The Harford County Sheriff’s Office on Tuesday officially unveiled its first helicopter and announced the creation of a new aviation unit, which underwent extensive flight training, to support the agency’s law enforcement efforts which will also have an aviation attorney on hand in case any issues or accidents arise.
The Bell OH-58 A-Plus, designated “Eagle 1,” was acquired through the Department of Defense’s 1033 Program, under which the DoD can transfer excess property to law enforcement agencies. Sheriff Jesse Bane estimated the cost of maintaining and operating the helicopter at $125,000 per year, funds which he said would be supplied through money seized from asset forfeiture and anti-drug operations.
“Air support is one of those technologies that is a force multiplier,” Bane said at a press event held at Forest Hill Airport, where the helicopter will be stationed.
Bane emphasized that no tax dollars would be used “now or in the foreseeable future” to fund the helicopter.
“It is the drug dealers of Harford County who will fund the total costs, directly and indirectly,” he said.
The part-time aviation unit has been in the works since 2010, when Bane said he formed a committee to study a proposal for such a unit prepared by a deputy, William McMillion. McMillion died in March, but several members of his family were on hand at Tuesday’s event and the helicopter’s registration number, N554HC, honors McMillion’s badge number, 554.
The helicopter will be flown by two deputies who have existing certification: Lt. Charles Carr, a 25-year veteran of the agency and former Army pilot who is instrument rated; and second deputy who was not identified due to his activities as an undercover officer but is a 16-year veteran of the Sheriff’s Office and is a commercial-rated helicopter pilot and certified instructor. The crew will also consist of tactical flight officers, deputies trained to observe from the air and serve as additional support to the pilots.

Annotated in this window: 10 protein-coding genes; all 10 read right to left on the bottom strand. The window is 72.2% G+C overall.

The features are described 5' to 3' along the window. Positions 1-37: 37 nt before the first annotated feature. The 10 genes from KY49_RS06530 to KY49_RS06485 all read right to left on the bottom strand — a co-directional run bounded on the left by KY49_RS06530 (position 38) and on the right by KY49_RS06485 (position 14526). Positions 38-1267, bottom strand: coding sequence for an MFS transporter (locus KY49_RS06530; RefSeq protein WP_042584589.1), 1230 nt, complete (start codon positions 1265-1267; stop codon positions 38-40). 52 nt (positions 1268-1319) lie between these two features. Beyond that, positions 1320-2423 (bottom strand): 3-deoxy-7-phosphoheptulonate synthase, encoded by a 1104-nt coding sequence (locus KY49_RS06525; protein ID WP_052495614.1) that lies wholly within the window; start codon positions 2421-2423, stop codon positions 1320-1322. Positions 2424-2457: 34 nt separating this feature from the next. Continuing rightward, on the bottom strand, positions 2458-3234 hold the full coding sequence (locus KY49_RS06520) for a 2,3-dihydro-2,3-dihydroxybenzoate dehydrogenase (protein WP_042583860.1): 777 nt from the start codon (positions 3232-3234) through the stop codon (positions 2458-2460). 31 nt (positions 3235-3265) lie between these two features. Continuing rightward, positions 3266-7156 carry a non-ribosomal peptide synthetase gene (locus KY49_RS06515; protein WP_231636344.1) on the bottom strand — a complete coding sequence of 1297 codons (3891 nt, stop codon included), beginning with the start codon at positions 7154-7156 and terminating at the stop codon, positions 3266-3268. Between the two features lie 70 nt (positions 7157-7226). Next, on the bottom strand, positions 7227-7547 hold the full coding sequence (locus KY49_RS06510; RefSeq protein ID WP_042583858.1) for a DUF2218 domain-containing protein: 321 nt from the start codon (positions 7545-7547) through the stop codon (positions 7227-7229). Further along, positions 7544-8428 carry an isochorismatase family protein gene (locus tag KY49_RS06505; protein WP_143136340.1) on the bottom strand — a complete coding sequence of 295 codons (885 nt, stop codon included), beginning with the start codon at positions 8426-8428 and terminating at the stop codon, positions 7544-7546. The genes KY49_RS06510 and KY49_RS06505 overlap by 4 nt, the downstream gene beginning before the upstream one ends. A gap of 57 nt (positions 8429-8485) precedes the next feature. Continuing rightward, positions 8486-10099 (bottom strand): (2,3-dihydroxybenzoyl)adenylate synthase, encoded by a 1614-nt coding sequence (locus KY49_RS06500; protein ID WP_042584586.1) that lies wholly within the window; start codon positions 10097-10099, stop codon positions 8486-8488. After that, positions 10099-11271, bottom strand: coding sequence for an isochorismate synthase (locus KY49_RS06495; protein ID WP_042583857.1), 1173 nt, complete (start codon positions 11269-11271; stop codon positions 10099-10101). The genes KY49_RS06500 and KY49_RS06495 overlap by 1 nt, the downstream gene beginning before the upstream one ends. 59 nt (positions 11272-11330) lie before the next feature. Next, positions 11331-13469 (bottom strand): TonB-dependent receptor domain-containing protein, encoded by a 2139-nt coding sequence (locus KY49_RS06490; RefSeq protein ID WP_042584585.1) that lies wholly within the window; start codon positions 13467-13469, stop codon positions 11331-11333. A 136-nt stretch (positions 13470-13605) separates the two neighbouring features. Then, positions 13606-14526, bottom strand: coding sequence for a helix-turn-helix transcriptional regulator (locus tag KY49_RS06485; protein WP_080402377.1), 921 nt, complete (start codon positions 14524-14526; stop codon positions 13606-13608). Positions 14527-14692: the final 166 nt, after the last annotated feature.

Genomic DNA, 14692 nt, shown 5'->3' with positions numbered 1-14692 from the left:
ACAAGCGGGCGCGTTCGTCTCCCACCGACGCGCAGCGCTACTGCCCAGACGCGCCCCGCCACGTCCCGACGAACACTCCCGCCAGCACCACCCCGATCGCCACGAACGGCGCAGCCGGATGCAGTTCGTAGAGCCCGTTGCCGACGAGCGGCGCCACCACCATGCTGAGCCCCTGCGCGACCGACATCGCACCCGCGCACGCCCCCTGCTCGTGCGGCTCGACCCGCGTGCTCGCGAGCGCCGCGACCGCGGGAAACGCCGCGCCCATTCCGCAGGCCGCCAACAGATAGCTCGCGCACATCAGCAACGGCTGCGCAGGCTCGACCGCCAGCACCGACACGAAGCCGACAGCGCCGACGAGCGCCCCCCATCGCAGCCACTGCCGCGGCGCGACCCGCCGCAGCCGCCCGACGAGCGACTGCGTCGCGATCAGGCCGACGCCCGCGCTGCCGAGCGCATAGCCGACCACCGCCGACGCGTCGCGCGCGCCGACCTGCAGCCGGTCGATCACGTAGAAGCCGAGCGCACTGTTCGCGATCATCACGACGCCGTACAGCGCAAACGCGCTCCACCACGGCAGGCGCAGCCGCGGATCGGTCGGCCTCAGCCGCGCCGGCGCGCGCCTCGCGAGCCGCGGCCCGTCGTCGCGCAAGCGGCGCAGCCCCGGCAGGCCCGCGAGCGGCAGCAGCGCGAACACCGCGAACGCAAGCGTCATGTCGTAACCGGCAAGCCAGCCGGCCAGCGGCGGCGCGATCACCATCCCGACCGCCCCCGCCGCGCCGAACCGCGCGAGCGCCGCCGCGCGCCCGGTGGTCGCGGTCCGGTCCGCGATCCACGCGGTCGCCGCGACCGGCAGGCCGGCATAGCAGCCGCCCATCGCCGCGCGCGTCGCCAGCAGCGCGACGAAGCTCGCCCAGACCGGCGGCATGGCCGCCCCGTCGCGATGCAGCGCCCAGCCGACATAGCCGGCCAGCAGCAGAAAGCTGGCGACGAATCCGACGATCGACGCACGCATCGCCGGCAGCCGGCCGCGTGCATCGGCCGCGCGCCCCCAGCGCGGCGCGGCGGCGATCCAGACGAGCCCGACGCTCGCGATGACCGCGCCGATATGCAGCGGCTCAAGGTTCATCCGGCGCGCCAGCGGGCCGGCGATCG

“Time will determine whether or not it would justify training more pilots,” Bane said. “Right now we feel two pilots are sufficient to accomplish this mission.”
The helicopter was built in 1970 and has 6,000 total hours of flight time, according to Lt. Lee Dunbar of the Harford County Task Force, a multi-agency anti-narcotics group which will also use the helicopter to support their activities. The helicopter is equipped with an SX-5 Nightsun searchlight and FLIR U7500 thermal imaging camera, he said. Maintenance on the unit will be performed by Horizon Helicopters of Newark, Del.; along with the helicopter itself, Bane said the agency acquired an “extensive” inventory of replacement parts valued at more than $1 million.
Bane said the helicopter will be used on an as-needed basis but expected it to be put into service approximately 25 times next year for situations such as missing persons, high-risk calls and surveillance, disaster assessment, and anti-drug enforcement, among others. The sheriff cited studies which claimed that a helicopter unit can perform the work of as many as a dozen officers on the ground.
Through November, he said, the Sheriff’s Office has called upon the Baltimore County Police Department’s helicopters 11 times, Maryland Station Police units five times for non-medevac purposes, and has used the Army National Guard’s local air unit five times for marijuana eradication efforts.
“But there have been times, more and more of late, when services have not been available when requested and times when aircraft have been turned back or broken off because they were servicing the needs of their own jurisdiction,” Bane said.
“We can no longer sit back and let everyone else do the work for us,” County Council District C Councilman “Capt’n” Jim McMahan said. “As the liaison for the council to the Sheriff’s Office, I always think about tax dollars. This is one of those things that the future has dictated we had to look at.”
The aviation unit is not certified to perform rescue operations and will not be used for medevac purposes, Bane said, a responsibility that will remain with the Maryland State Police.
Dunbar said the seized funds which will now be applied to the aviation unit would not impact the funding for other efforts of the Task Force.
If the unit were funded through tax dollars, Bane said the cost to each Harford County taxpayer would have ranged somewhere between $1.25 and $1.72 each. The sheriff also suggested that the unit could eventually be decommissioned if it was unneeded or too expensive to maintain.
“If we find, for whatever reason, there is no need for this aircraft after several years of operation, should advances in technology offer less costly means of aerial support, or should it become a project the county could not afford should funding become an issue, the project will be suspended,” he said.
To view the full video of the press conference provided by the Harford County Sheriff’s Office, click here.